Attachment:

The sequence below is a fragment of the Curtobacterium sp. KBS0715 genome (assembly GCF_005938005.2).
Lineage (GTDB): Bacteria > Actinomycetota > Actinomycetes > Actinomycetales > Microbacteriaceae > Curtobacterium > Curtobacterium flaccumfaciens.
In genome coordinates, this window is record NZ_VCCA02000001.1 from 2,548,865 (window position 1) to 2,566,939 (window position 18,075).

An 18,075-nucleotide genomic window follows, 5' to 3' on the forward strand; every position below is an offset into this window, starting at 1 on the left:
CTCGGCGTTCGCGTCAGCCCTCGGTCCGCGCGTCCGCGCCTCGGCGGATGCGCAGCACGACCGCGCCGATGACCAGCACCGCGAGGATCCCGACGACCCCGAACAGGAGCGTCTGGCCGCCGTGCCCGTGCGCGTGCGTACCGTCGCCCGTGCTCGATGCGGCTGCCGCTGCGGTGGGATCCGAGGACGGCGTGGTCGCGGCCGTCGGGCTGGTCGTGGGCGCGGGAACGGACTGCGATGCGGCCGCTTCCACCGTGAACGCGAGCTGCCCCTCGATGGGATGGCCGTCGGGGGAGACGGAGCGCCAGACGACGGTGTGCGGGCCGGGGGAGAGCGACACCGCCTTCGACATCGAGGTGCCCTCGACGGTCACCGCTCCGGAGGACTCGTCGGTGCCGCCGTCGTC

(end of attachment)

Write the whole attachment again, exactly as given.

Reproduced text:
The sequence below is a fragment of the Curtobacterium sp. KBS0715 genome (assembly GCF_005938005.2).
Lineage (GTDB): Bacteria > Actinomycetota > Actinomycetes > Actinomycetales > Microbacteriaceae > Curtobacterium > Curtobacterium flaccumfaciens.
In genome coordinates, this window is record NZ_VCCA02000001.1 from 2,548,865 (window position 1) to 2,566,939 (window position 18,075).

An 18,075-nucleotide genomic window follows, 5' to 3' on the forward strand; every position below is an offset into this window, starting at 1 on the left:
CTCGGCGTTCGCGTCAGCCCTCGGTCCGCGCGTCCGCGCCTCGGCGGATGCGCAGCACGACCGCGCCGATGACCAGCACCGCGAGGATCCCGACGACCCCGAACAGGAGCGTCTGGCCGCCGTGCCCGTGCGCGTGCGTACCGTCGCCCGTGCTCGATGCGGCTGCCGCTGCGGTGGGATCCGAGGACGGCGTGGTCGCGGCCGTCGGGCTGGTCGTGGGCGCGGGAACGGACTGCGATGCGGCCGCTTCCACCGTGAACGCGAGCTGCCCCTCGATGGGATGGCCGTCGGGGGAGACGGAGCGCCAGACGACGGTGTGCGGGCCGGGGGAGAGCGACACCGCCTTCGACATCGAGGTGCCCTCGACGGTCACCGCTCCGGAGGACTCGTCGGTGCCGCCGTCGTC